The finale, which begins with Whitney waking up in bed and Asher waking up in a position not possible by the modern laws of science, gives us many clues. “The Curse” is a condemnation of people who claim to care about the environment but really don’t. And in the upscale (and always empty) jeans store Asher and Whitney have opened, after a local is arrested for shoplifting, in an ill-thought out plan to not antagonize the people of Espanola, she tells the cashier to charge the jeans to her credit card rather than call the police. When the bill ends up being about $14,000, she admits to Asher that it’s too much! Whitney can’t understand how an artist who couldn’t sell enough quit being artist and got featured in the New York Times. And of course, there’s a critique of social media/television where things are curated to look a certain way and not true to reality. There’s also an indictment of how white America has treated Native Americans.

Is the real “curse” that in order to not be boring, we have no idea what the real naked truth is? Is everyone always acting in public and “performing?” Fielder loves calling out hypocrisy. Whitney says she doesn’t want to sell to a 20 year-old whose father would pay for it, but her father has financed her business. She alsodoesn’t want to sell a home to a man with deeply conservative views. Is Fielder saying the media should calm down about calling conservatives loonies or less than?

In one episode, Asher tells his wife that Mel Brooks made “The Producers” and Jews were upset at first when the film came out as it mocked the Holocaust when it merely showed there was humor in the outrageousness of Hitler.

“I mean, sometimes you have to go to extreme lengths to make your point,” Asher tells her.

The show is extreme. Some will find it challenging to watch and there are times it will make you feel uncomfortable. Whether it is money, being seen as sexy, a person who cares about civil rights or the environment, there are forms or currency and people will want to make it seem like they have plenty of it in the bank when they may have less than they claim or none at all.

It’s possible to interpret the show’s ending as an attack on Christianity or all religion, but it may be more about performative virtue,  the lack of consistency in what one claims to believe and what one actually does. And there’s the fact that Asher can’t explain the reason for lighting Shabbat candles, but all people of all religions have varying degrees of exposure and knowledge (Stone is at her best when attempting to recite the baruchas over the candles and challah).  People will also wonder if the show mocks the stereotype of the nerdy Jewish man who doesn’t feel masculine enough or perpetuates it.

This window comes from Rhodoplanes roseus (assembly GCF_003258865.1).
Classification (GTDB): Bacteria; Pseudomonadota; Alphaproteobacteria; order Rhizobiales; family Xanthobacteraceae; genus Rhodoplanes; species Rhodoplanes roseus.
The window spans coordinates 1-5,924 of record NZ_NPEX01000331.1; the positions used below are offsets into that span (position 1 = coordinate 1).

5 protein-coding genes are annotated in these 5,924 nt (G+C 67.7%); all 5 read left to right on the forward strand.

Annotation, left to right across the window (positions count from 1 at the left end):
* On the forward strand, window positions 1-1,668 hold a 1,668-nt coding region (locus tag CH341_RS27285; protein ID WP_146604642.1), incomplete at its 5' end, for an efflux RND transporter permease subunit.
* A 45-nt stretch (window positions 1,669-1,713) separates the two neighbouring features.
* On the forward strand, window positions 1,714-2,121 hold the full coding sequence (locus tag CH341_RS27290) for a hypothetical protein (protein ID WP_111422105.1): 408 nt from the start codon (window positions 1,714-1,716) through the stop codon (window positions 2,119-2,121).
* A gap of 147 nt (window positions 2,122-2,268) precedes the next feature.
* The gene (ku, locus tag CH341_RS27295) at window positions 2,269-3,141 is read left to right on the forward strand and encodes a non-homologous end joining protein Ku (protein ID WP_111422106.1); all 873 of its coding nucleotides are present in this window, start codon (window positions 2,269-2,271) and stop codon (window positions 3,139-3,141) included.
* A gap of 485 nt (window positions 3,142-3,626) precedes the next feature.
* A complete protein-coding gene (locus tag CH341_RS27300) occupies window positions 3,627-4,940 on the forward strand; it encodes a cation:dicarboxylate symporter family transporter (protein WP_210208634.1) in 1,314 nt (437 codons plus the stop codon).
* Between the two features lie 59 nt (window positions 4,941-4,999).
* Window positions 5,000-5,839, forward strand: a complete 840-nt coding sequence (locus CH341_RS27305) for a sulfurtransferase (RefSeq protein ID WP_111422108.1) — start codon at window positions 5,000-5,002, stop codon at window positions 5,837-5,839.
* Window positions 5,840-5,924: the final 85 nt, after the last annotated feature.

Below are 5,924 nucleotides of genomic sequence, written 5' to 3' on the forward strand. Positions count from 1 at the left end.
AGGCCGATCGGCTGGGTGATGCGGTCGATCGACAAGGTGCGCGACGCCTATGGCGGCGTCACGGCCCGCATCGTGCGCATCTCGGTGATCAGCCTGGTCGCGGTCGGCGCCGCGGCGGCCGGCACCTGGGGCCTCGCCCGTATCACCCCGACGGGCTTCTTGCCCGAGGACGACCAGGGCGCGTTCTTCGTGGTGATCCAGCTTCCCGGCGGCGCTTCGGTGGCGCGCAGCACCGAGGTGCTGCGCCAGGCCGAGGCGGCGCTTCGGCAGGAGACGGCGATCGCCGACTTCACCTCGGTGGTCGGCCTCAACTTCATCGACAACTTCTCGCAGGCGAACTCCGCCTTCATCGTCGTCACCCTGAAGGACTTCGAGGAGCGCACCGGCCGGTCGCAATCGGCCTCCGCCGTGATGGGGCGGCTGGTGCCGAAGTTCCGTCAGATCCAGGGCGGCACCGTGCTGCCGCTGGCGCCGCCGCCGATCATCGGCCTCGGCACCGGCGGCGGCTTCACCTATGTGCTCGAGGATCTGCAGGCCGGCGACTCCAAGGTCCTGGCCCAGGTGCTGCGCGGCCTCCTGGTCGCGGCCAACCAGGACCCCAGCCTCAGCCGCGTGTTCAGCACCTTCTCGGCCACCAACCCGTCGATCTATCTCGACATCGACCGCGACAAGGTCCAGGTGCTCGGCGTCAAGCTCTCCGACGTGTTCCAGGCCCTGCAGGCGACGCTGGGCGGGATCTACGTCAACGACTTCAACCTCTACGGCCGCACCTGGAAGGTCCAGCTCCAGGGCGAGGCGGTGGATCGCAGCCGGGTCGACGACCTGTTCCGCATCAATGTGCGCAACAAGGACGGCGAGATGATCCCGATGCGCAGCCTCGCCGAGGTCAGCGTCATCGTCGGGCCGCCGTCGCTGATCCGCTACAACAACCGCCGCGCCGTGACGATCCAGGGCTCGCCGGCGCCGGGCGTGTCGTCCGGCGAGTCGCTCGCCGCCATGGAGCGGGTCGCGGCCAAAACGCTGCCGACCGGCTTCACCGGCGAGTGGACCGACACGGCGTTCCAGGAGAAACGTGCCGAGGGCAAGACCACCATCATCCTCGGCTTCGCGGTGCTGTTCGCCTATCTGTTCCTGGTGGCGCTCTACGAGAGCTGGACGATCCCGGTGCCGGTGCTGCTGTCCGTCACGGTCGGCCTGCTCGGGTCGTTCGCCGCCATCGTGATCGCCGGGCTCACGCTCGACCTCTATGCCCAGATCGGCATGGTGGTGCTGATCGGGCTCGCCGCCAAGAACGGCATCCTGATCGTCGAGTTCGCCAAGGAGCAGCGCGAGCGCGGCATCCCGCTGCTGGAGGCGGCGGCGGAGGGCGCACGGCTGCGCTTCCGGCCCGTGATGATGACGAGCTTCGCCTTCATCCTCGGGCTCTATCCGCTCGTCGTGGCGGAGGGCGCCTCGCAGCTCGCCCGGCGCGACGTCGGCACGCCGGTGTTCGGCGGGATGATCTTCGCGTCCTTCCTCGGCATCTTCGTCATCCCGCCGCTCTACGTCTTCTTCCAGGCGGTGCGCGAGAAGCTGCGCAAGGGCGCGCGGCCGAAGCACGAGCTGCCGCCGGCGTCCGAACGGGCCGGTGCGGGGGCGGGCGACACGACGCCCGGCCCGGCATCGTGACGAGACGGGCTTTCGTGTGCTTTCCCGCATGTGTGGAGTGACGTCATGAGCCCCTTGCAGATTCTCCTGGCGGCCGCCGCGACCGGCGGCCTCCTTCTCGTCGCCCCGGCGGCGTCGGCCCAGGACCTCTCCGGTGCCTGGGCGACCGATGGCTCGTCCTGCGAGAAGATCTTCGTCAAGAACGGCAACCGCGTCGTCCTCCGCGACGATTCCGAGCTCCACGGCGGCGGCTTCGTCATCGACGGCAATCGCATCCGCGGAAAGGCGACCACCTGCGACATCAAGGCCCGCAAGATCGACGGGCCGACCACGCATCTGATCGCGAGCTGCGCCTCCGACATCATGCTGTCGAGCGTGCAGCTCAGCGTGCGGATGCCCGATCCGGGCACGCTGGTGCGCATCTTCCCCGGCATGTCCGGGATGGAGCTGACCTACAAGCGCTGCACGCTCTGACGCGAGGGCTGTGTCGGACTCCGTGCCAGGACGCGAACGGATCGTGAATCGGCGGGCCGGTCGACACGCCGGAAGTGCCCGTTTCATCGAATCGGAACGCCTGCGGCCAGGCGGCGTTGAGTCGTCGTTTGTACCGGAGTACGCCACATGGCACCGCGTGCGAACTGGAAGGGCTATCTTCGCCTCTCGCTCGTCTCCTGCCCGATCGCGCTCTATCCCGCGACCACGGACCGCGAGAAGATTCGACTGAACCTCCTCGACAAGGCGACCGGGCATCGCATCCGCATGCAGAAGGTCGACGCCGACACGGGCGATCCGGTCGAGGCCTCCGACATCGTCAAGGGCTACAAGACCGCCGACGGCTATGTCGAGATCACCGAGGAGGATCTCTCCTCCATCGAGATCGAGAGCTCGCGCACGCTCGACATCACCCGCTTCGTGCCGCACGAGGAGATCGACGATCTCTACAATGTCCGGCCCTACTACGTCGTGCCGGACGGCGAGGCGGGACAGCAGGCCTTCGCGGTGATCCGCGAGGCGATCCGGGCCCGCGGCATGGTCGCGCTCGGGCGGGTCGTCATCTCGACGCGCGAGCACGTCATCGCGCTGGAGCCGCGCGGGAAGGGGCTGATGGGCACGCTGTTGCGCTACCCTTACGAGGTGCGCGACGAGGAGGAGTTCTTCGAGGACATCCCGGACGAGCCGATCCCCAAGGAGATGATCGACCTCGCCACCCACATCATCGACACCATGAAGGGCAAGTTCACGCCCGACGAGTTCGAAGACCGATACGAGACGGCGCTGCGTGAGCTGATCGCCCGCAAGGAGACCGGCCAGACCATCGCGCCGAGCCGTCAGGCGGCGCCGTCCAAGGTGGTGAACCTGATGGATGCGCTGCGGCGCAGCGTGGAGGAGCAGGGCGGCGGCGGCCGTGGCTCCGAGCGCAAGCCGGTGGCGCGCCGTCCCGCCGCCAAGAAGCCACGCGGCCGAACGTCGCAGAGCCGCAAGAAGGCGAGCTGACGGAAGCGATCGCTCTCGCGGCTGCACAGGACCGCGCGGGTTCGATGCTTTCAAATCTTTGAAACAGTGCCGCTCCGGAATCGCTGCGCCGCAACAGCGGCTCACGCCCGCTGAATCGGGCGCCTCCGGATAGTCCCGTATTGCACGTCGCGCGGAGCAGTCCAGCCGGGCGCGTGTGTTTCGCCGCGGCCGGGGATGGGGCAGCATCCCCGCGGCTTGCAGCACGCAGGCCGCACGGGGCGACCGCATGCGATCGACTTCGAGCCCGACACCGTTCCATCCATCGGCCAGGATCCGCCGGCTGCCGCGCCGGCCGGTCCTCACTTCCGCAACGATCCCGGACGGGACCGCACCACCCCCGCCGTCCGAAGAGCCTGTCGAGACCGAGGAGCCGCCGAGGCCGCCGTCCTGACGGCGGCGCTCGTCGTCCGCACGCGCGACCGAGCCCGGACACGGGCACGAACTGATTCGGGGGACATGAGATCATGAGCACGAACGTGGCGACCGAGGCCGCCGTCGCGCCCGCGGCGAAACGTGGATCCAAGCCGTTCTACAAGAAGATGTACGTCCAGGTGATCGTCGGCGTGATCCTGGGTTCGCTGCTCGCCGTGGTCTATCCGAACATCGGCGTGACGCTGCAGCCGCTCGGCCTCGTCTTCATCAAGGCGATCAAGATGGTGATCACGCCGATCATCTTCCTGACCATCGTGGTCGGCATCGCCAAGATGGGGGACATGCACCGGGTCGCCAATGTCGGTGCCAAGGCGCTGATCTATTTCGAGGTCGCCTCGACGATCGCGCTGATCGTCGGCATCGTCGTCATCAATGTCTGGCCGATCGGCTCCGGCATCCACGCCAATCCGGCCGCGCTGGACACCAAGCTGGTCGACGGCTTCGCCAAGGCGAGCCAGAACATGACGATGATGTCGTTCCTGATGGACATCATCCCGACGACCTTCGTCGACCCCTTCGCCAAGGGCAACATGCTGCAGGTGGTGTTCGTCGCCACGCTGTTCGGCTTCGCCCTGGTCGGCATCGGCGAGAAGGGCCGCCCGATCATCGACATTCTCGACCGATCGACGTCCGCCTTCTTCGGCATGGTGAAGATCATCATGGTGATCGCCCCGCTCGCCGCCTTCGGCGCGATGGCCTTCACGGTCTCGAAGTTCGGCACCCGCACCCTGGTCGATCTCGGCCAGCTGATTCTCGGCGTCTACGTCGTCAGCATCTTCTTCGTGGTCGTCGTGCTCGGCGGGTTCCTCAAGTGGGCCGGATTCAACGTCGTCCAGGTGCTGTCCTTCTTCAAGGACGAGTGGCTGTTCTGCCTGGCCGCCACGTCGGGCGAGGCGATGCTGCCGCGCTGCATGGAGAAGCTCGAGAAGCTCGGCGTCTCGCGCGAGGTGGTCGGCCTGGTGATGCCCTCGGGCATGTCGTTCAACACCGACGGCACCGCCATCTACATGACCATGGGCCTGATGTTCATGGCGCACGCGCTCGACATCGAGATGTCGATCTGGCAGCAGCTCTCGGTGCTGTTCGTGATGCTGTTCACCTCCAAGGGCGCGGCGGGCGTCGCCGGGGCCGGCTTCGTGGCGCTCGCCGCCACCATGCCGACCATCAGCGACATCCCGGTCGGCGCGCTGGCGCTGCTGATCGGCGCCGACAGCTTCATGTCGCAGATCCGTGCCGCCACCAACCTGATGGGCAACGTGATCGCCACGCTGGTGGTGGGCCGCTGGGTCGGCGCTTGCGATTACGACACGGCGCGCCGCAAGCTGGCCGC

Fielder knows how to do this shtick. He is at his best in a scene where a man offers to help him with an ATM, in a Seinfeldian moment where he asks for his bank card PIN. Stone is exceptional as a beautiful, spoiled woman who assumes she will be a TV star, being at times seductive and sweet, other times angry and confused. Safdie is excellent as Dougie, a guy who one minute is chill and cool and the next minute looks like he may murder his date, himself or Asher. During the surreal finale, when the insane moments of the finale happen, his only concern is to have a drone get the footage. He wants conflict on the show and is happy to fake anything as long as it looks good. When Whitney has the idea to call the show “Green Queen” he thinks it’s great and that’s because we live in a world where there power in rhyming and slogans.

“The Curse” is a provocative series that deals with power. Who has it in a marriage? Who has it in the media? In every relationship, are we salespeople hoping that people still buy our words as meaningful? Does a promise nearly need to sound good? There’s no explanation of why Whitney married Asher, but there are many marriages that have no explanation..

Fielder’s humor is an acquired taste, but “The Curse” is a fitting comedy for a time that is so absurd.